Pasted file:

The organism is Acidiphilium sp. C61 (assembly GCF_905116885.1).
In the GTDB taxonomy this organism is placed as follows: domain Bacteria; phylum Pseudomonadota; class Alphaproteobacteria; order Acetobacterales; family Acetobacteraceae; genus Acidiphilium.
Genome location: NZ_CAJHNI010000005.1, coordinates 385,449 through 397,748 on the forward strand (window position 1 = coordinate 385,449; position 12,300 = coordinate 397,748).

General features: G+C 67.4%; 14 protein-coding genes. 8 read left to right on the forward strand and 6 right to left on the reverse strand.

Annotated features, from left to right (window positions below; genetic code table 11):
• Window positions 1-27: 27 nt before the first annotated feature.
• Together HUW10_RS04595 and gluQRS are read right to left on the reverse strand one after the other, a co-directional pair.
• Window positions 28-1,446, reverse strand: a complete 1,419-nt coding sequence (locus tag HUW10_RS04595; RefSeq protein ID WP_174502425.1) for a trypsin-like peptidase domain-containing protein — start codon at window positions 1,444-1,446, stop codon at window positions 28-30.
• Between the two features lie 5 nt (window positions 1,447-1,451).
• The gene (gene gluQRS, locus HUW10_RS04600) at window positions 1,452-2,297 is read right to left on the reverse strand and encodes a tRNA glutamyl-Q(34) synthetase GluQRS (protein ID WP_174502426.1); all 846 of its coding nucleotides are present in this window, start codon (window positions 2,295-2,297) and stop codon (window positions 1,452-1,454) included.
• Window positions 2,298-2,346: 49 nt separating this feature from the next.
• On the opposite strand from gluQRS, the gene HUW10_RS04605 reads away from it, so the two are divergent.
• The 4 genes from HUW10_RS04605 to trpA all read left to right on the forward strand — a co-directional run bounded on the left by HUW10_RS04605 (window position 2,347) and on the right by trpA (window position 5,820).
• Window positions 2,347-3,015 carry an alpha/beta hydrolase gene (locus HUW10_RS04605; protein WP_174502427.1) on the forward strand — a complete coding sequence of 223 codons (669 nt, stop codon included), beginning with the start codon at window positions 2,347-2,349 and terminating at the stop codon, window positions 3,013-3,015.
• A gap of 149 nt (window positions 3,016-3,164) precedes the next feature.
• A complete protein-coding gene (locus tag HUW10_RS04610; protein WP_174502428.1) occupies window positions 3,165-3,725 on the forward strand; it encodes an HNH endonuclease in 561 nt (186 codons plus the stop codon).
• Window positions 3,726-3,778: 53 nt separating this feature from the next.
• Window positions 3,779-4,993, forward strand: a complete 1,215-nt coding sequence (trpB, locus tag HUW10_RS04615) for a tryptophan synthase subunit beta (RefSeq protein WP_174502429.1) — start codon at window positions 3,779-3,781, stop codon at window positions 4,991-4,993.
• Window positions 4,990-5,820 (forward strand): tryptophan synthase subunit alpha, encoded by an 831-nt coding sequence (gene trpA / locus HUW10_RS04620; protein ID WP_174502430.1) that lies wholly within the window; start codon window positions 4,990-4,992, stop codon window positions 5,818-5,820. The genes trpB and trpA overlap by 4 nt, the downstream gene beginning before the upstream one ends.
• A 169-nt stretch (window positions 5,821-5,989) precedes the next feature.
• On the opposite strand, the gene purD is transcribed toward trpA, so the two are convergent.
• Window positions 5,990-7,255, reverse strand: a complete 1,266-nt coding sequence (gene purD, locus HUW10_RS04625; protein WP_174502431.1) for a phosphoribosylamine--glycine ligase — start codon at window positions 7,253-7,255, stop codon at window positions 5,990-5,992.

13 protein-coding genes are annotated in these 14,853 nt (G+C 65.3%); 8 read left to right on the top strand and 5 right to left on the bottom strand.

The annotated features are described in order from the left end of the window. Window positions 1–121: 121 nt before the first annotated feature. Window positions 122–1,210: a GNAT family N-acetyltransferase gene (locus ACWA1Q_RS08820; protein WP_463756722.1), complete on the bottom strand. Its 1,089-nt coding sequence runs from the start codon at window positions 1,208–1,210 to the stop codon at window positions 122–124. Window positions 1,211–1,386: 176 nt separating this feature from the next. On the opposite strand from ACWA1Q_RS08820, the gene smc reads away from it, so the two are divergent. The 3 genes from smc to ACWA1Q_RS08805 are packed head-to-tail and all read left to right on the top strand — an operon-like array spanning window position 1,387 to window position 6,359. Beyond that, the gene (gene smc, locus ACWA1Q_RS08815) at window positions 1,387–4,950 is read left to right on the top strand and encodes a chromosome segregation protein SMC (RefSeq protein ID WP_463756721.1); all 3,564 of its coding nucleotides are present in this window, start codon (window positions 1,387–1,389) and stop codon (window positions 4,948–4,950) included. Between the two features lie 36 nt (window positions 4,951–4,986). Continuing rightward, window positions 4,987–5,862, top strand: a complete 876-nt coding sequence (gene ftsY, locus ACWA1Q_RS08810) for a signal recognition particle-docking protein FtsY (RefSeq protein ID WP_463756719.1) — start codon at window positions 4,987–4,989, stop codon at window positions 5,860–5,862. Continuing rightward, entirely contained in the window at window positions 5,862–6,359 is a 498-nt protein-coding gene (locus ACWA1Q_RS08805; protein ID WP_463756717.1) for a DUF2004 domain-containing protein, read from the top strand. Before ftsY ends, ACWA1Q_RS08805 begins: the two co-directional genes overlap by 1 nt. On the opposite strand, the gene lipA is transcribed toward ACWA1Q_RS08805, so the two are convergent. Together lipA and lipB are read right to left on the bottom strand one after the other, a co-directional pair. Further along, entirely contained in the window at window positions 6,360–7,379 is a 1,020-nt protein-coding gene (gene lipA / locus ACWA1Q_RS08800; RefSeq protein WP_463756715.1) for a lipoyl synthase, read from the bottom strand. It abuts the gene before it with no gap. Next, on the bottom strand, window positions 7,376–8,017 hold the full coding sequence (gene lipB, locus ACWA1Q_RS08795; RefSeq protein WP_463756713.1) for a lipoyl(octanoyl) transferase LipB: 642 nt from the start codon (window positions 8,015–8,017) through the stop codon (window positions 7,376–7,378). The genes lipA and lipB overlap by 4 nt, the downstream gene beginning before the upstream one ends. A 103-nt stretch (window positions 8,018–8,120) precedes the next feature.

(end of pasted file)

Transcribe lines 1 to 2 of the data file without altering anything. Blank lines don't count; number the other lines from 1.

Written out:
The organism is Acidiphilium sp. C61 (assembly GCF_905116885.1).
In the GTDB taxonomy this organism is placed as follows: domain Bacteria; phylum Pseudomonadota; class Alphaproteobacteria; order Acetobacterales; family Acetobacteraceae; genus Acidiphilium.